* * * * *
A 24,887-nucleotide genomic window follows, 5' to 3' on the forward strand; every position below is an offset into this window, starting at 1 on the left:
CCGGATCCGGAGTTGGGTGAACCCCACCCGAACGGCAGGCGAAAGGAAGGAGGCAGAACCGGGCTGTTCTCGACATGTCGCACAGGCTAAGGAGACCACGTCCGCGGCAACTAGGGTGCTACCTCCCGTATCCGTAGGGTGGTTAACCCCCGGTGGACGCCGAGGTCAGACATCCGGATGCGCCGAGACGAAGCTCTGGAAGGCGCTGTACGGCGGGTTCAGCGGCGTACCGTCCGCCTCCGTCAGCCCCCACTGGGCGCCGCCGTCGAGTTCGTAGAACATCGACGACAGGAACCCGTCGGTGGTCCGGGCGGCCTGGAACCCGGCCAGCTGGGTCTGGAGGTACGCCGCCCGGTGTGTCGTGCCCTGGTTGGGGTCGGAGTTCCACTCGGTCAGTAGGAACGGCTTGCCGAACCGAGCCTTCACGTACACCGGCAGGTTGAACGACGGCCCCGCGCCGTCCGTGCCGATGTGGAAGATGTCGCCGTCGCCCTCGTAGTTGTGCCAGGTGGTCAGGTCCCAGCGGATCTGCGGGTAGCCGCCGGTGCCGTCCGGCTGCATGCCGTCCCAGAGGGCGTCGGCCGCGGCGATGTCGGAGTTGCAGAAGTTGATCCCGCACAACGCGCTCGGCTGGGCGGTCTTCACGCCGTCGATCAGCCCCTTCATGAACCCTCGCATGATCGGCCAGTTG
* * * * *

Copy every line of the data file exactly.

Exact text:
A 24,887-nucleotide genomic window follows, 5' to 3' on the forward strand; every position below is an offset into this window, starting at 1 on the left:
CCGGATCCGGAGTTGGGTGAACCCCACCCGAACGGCAGGCGAAAGGAAGGAGGCAGAACCGGGCTGTTCTCGACATGTCGCACAGGCTAAGGAGACCACGTCCGCGGCAACTAGGGTGCTACCTCCCGTATCCGTAGGGTGGTTAACCCCCGGTGGACGCCGAGGTCAGACATCCGGATGCGCCGAGACGAAGCTCTGGAAGGCGCTGTACGGCGGGTTCAGCGGCGTACCGTCCGCCTCCGTCAGCCCCCACTGGGCGCCGCCGTCGAGTTCGTAGAACATCGACGACAGGAACCCGTCGGTGGTCCGGGCGGCCTGGAACCCGGCCAGCTGGGTCTGGAGGTACGCCGCCCGGTGTGTCGTGCCCTGGTTGGGGTCGGAGTTCCACTCGGTCAGTAGGAACGGCTTGCCGAACCGAGCCTTCACGTACACCGGCAGGTTGAACGACGGCCCCGCGCCGTCCGTGCCGATGTGGAAGATGTCGCCGTCGCCCTCGTAGTTGTGCCAGGTGGTCAGGTCCCAGCGGATCTGCGGGTAGCCGCCGGTGCCGTCCGGCTGCATGCCGTCCCAGAGGGCGTCGGCCGCGGCGATGTCGGAGTTGCAGAAGTTGATCCCGCACAACGCGCTCGGCTGGGCGGTCTTCACGCCGTCGATCAGCCCCTTCATGAACCCTCGCATGATCGGCCAGTTG